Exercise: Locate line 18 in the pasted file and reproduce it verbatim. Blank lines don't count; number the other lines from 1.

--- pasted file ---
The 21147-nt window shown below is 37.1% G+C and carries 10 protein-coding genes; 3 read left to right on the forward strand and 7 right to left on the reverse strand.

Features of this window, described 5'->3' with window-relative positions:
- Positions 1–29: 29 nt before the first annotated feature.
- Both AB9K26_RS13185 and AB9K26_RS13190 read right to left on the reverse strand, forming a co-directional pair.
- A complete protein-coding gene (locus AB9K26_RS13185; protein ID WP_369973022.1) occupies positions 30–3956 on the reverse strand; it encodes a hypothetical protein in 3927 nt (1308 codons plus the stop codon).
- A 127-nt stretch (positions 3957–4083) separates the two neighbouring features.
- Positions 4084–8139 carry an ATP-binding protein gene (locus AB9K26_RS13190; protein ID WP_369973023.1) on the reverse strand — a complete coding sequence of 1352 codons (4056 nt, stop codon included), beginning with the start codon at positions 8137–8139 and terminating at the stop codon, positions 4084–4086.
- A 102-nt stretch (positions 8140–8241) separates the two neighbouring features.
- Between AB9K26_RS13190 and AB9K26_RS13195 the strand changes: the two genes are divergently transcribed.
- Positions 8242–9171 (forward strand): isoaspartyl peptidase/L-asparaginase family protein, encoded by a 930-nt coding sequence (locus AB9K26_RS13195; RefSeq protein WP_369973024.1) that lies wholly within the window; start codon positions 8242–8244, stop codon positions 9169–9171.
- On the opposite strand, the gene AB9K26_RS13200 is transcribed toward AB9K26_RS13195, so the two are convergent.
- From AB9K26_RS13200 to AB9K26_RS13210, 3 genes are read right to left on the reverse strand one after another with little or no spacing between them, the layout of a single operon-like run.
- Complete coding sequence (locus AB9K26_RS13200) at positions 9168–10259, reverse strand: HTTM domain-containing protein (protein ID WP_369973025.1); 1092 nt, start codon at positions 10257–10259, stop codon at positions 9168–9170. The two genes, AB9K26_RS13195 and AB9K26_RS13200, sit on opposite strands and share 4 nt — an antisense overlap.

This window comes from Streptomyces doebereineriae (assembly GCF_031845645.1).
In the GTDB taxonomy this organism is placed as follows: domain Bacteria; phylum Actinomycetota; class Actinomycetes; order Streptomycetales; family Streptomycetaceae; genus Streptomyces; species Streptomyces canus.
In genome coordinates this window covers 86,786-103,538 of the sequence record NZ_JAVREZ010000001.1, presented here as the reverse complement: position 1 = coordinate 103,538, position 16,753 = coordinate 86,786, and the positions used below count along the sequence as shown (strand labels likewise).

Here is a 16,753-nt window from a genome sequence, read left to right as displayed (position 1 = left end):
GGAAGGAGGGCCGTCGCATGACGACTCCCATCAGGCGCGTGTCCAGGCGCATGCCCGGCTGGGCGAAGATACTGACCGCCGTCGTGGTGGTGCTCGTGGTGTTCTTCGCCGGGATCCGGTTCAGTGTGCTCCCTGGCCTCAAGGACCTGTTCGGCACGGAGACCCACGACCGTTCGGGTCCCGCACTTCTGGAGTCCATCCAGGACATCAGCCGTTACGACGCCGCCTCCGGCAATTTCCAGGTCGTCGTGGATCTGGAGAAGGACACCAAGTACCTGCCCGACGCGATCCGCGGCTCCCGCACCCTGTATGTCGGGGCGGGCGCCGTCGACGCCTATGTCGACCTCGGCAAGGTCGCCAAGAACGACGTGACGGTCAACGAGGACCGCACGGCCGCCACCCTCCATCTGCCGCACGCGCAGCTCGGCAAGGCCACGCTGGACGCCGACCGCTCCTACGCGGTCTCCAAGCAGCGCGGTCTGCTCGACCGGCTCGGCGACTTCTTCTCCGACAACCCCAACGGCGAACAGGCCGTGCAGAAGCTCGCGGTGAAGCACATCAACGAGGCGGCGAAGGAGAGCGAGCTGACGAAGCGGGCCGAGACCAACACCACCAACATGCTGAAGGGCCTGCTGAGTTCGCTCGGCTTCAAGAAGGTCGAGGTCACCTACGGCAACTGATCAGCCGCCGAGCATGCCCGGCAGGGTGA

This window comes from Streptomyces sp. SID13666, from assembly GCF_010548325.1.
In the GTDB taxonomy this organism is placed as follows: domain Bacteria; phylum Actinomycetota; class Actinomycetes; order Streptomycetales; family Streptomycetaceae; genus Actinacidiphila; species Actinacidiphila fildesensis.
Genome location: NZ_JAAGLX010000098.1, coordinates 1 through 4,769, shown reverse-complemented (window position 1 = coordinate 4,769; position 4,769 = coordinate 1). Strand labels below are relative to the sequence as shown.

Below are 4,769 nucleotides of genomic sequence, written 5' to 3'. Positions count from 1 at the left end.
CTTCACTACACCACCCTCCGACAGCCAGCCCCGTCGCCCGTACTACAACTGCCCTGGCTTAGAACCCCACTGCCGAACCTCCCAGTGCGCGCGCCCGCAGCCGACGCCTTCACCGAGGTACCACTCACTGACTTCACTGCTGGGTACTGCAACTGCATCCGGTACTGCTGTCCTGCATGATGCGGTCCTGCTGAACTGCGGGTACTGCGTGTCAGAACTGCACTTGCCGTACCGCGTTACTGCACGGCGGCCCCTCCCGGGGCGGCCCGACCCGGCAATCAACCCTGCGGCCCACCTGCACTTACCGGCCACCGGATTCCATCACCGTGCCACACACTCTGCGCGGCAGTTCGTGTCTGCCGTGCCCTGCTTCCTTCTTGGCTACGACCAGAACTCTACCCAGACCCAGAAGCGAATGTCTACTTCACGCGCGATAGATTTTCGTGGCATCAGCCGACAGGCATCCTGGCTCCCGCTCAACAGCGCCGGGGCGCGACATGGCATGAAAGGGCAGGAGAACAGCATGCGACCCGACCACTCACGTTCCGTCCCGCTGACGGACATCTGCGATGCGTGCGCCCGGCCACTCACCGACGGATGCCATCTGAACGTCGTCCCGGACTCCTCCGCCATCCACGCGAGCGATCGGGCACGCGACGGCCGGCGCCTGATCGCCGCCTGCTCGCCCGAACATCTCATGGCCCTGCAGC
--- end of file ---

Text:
GGAAGGAGGGCCGTCGCATGACGACTCCCATCAGGCGCGTGTCCAGGCGCATGCCCGGCTGGGCGAAGATACTGACCGCCGTCGTGGTGGTGCTCGTGGTGTTCTTCGCCGGGATCCGGTTCAGTGTGCTCCCTGGCCTCAAGGACCTGTTCGGCACGGAGACCCACGACCGTTCGGGTCCCGCACTTCTGGAGTCCATCCAGGACATCAGCCGTTACGACGCCGCCTCCGGCAATTTCCAGGTCGTCGTGGATCTGGAGAAGGACACCAAGTACCTGCCCGACGCGATCCGCGGCTCCCGCACCCTGTATGTCGGGGCGGGCGCCGTCGACGCCTATGTCGACCTCGGCAAGGTCGCCAAGAACGACGTGACGGTCAACGAGGACCGCACGGCCGCCACCCTCCATCTGCCGCACGCGCAGCTCGGCAAGGCCACGCTGGACGCCGACCGCTCCTACGCGGTCTCCAAGCAGCGCGGTCTGCTCGACCGGCTCGGCGACTTCTTCTCCGACAACCCCAACGGCGAACAGGCCGTGCAGAAGCTCGCGGTGAAGCACATCAACGAGGCGGCGAAGGAGAGCGAGCTGACGAAGCGGGCCGAGACCAACACCACCAACATGCTGAAGGGCCTGCTGAGTTCGCTCGGCTTCAAGAAGGTCGAGGTCACCTACGGCAACTGATCAGCCGCCGAGCATGCCCGGCAGGGTGA